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UK government backs creative industries with Next Gen Skills Academy

The UK Commission for Employment and Skills (UKCES) has agreed to invest £6.5 million into the launch of the Next Gen Skills Academy, a project looking to support creative industries.

Games designers, animators and visual effects artists from companies such as Double Negative, Moving Picture Company, Pinewood Studios, Sony and Ubisoft have set up the academy to find the next industry leaders.

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The government has pledged £2.7 million to the project over the next three years, with an additional £3.6 million going to employers.

Business secretary Vince Cable stressed the importance of supporting creative industries in the UK.

"If we are to maintain our cutting-edge position, we need to make sure we have the talent and skills the industry needs. That's why the Creative Industries Strategy places skills development as a key priority for the future growth of this important sector."

The project will incorporate an online learning platform delivering training and skills, alongside the creation of a network of colleges. The facilities will offer several courses, more than 1,300 qualifications, 150 apprenticeships and more than 1,000 online training programmes.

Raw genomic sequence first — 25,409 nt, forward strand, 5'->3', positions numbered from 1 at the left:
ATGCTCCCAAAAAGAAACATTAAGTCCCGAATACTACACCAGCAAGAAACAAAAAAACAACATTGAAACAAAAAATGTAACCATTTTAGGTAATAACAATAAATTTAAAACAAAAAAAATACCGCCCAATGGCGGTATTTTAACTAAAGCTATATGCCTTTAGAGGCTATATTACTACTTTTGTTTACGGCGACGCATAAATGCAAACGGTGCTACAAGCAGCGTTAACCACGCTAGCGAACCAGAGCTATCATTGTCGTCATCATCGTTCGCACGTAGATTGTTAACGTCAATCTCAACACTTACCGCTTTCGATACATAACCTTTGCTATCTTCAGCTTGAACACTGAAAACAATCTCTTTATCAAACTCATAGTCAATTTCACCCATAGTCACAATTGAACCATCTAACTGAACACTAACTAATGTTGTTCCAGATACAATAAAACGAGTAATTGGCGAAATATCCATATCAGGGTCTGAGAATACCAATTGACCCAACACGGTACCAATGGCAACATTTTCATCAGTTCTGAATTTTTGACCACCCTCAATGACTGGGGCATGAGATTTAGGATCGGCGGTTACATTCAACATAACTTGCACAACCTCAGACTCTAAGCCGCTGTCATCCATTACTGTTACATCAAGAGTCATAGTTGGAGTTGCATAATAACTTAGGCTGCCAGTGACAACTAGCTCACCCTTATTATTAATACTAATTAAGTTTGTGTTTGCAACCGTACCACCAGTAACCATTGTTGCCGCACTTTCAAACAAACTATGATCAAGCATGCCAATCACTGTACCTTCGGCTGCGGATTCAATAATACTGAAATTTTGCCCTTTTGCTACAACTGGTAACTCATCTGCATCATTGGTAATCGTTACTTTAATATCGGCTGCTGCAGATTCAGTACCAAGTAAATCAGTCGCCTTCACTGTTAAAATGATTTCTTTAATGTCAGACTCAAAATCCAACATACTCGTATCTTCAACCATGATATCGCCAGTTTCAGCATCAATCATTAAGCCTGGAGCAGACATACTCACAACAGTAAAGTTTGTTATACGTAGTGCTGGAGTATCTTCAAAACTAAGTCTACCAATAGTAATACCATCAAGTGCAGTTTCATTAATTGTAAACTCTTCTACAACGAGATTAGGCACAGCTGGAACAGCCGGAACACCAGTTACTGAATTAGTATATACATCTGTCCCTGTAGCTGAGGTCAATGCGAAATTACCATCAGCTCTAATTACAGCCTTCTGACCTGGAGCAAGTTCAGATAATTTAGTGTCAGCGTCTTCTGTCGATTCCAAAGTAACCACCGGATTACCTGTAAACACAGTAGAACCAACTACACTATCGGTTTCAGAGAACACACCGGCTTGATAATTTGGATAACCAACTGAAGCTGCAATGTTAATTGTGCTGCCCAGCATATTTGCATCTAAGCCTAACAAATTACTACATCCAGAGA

Michael Davis, CEO of the UKCES, added that the partnerships at the heart of the project enable the Next Gen Skills Academy to be greater than the sum of its parts.

"This academy is an example of how, by getting together and discussing their skills needs, businesses have managed to create something bigger and better than they could have achieved on their own. We remain committed to helping business take ownership of their skills needs," he said.

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The importance of creative industries to the UK economy was underlined in the recent Creative Industries Strategy report, which claimed that the sector generated more than £71 billion in 2012, surpassing the growth of any other sector.

Barclay has been writing about technology for a decade, starting out as a freelancer with IT Pro Portal covering everything from London’s start-up scene to comparisons of the best cloud storage services.  After that, he spent some time as the managing editor of an online outlet focusing on cloud computing, furthering his interest in virtualization, Big Data, and the Internet of Things.